Getting started

Crowdfunding for small business: An introduction

- October 23, 2012 3 MIN READ

Everyone from creatives to entrepreneurs and charities are using crowdfunding to kick-start their ventures, so it’s no wonder micro business owners want a piece of the action. Here are fundamentals of crowdfunding for small business.

If you’ve got a great idea and a sense of ambition, there are now more opportunities than ever to find financial support through the internet. Crowdfunding websites are booming in popularity for those wanting to get their idea off the ground – whether it’s creating a product, recording an album, making a movie or starting a business. 

A quality campaign on a crowdfunding website can also work wonders for building your business’s online profile and for attracting attention from investors. 

While convincing people to donate or invest money in your business idea via crowdfunding is not easy, small business success stories verify – it can be done. Before we get to the how, let’s look at what crowdfunding involves. 

What is crowdfunding? 

Crowdfunding is basically the raising of monies from a crowd (local communities, friends, family, fans etc) in the form of pledges. 

Crowdsourcing is not the same as crowdfunding, so it’s important they’re not confused. 

Crowdsourcing is a combination of the words “crowd” and “outsourcing”. With crowdsourcing, a job is outsourced to a crowd of workers in order to get it done faster (many hands make light work); or alternatively, a brief is submitted to a crowd whose responses can be evaluated and the best worker/supplier chosen to do the job. Websites that facilitate crowdsourcing include 99designs and Freelancer Contests.  

With crowdfunding, however, rather than you giving money to a crowd to complete tasks, they are giving you money to complete your own task or project. With crowdfunding the sky is the limit – but only if you can convince a crowd to fund your idea! 

Who can use crowdfunding? 

Until reasonably recently, crowdfunding has mostly been used by artists, charities and start-ups to raise money for projects, such as:

  • Charitable projects
  • Research
  • Inventions
  • Educational programs
  • Films and documentaries
  • Music albums and concerts
  • Games
  • Book publication 

In many respects it is a democratised version of patronage (sometimes called “micropatronage”) where instead of one wealthy person supporting a creative artist in return for personalised works or performances, many people can now contribute small amounts and be rewarded for their participation. Rewards might include public recognition of contribution, a copy of what’s being made, exclusive information, pre-release, a limited edition or a signed or custom version. 

Want more articles like this? Check out the business startup section.

It is this principle of rewards and perks that motivates most people to contribute to campaigns. The remainder of contributors consist of friends, family or fans who simply want show their support by way of a contribution. 

Kickstarter is perhaps the best-known crowdfunding platform for creative projects with over 29,000 projects funded since April 2009. Two other significant sites are Pozible and Crowdfunder

But creatives aren’t the only ones who can benefit from crowdfunding. 

Crowdfunding for small business 

There are three general categories of crowdfunding that give a bit more potential for smaller businesses that are not purely “creative” in nature.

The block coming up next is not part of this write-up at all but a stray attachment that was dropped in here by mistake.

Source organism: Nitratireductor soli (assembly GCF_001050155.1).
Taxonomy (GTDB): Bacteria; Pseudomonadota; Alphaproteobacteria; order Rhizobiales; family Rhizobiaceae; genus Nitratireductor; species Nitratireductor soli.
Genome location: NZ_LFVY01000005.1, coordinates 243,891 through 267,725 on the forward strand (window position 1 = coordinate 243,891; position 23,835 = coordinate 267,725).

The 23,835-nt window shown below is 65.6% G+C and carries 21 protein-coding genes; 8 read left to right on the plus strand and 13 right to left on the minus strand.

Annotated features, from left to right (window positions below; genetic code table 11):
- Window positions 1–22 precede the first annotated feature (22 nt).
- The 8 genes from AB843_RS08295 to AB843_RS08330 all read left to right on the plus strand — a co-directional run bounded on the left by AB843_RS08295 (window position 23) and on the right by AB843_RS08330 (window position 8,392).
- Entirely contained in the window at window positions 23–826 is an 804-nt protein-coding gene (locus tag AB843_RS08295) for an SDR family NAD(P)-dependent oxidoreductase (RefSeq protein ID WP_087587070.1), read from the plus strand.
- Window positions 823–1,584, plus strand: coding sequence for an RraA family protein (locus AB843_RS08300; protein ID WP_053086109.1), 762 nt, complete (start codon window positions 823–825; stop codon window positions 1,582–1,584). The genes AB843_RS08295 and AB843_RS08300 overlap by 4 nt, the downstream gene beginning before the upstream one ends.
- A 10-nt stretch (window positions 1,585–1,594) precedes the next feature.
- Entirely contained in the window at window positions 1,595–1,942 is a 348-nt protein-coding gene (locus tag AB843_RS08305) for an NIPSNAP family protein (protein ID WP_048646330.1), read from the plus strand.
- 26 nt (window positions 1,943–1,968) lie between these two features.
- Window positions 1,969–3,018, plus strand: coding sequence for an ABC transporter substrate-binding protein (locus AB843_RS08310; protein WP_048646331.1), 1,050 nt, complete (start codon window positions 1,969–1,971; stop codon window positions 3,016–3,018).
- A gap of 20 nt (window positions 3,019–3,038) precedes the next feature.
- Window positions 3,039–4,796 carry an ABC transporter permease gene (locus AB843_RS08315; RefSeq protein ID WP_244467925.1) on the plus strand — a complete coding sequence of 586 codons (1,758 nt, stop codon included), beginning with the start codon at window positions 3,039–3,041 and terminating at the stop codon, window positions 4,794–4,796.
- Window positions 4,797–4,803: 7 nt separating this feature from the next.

1. Equity-based crowdfunding is when you ask a crowd to donate to your business in exchange for equity. The crowds to pursue in equity-based crowdfunding are shareholders, stockholders and investors interested in your area of business. Some popular equity-based crowdfunding platforms are: CrowdcubeSymbid and Growvc
  2. Donation-based crowdfunding is when you ask a crowd to donate to your project in exchange for rewards of value, such as a gift card to spend at the business, product placement in a movie, merchandise or the finished product itself. Crowds to look for here are avid fans, philathropists, gadget lovers, and experimental investors. Rockethub and IndieGoGo are huge sites for all sorts of projects including commercial ventures. Importantly, a pledge is not an investment, so traditional legislation regarding funding and investments does not apply. 
  3. Debt-based crowdfunding (sometimes called social or peer lending) is when you ask a crowd to donate to your business or project in exchange for financial return and/or interest at a future date. The crowds that will be involved with debt-based crowdfunding are mostly investors and entrepreneurs. Website Prosper and Lending Club offer opportunities for this kind of funding. 

Regulation of crowdfunding

As recently as August 2012, ASIC commented that crowdfunding, as a discrete activity, is not prohibited in Australia, nor is it generally regulated by ASIC. “However,” said ASIC Commissioner Greg Tanzer in a statement, “depending on the particular crowdfunding arrangement, ASIC’s view is that some types of crowdfunding could involve offering or advertising a financial product, providing a financial service or fundraising through securities requiring a complying disclosure document. These activities are regulated by ASIC under the Corporations Act and ASIC Act and may impose legal obligations on operators of crowdfunding sites and on people using those sites to raise funds.” Watch this space! 

If this has whet your appetite to know more about crowdfunding, stay tuned for the next instalment, which will cover what you as a micro business owner can source funding for, and how to go about doing it.  

Are you intrigued by crowdfunding, or know anyone who’s doing it? Let us know in the comments!